‘One goal [of educational research] must be to produce accounts which deny the reader [the] comfort of a shared ground with the author, foreground ambivalence and undermine the authority of their own assertions’ (Stronach & MacLure, 1998, p. 57). In this paper the author seeks to do two things. First, he relates the meaning and value of stories in educational settings to some current disquiets about educational research generally. Second he articulates, through a story, the morality of taking from the lives of others in order to expose an ethical dilemma. The argument throughout is essentially one about the nature and role of language in the creation of research processes and findings.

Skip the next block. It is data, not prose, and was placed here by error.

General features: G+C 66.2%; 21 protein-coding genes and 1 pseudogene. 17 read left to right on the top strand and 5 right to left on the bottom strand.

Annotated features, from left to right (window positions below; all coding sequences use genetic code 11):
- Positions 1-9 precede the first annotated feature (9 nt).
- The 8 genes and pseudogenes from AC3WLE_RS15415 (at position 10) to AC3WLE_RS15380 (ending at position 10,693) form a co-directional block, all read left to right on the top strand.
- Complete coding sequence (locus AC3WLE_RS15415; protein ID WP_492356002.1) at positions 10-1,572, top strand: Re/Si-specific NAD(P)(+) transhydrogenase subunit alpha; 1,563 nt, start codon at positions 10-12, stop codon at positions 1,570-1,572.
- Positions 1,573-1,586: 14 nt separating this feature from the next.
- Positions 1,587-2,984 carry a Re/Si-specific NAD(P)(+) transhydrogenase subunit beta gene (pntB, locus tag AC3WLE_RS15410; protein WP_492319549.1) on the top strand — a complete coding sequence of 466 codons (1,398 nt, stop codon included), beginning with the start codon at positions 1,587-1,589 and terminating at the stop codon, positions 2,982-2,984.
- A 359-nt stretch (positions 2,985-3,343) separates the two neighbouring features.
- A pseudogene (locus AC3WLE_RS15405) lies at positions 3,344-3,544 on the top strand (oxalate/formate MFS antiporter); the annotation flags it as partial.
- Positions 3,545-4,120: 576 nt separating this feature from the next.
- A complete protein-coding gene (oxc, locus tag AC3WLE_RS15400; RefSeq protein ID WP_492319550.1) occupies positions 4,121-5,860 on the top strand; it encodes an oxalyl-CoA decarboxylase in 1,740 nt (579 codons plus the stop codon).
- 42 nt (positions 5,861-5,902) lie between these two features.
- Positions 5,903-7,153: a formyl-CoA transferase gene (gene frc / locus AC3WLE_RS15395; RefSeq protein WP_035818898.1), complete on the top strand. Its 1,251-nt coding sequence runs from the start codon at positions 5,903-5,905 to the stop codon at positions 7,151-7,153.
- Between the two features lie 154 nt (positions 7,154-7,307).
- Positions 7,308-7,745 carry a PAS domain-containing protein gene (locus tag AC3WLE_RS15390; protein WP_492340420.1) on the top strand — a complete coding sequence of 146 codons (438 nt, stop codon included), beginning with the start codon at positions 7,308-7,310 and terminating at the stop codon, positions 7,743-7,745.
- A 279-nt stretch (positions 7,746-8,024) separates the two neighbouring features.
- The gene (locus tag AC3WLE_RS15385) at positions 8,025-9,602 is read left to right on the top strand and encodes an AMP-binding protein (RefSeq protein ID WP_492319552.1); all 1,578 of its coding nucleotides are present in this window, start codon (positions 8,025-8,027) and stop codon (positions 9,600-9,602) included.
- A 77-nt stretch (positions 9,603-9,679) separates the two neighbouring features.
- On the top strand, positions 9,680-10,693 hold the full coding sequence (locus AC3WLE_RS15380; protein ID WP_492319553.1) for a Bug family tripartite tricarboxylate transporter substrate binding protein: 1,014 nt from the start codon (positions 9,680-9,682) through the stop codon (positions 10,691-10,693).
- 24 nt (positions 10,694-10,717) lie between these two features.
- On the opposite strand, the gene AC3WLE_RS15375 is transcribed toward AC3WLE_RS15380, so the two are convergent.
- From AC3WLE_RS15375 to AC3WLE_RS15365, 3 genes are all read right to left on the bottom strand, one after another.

|Number of pages
|International Journal of Qualitative Studies in Education
|Published - 22 Feb 2007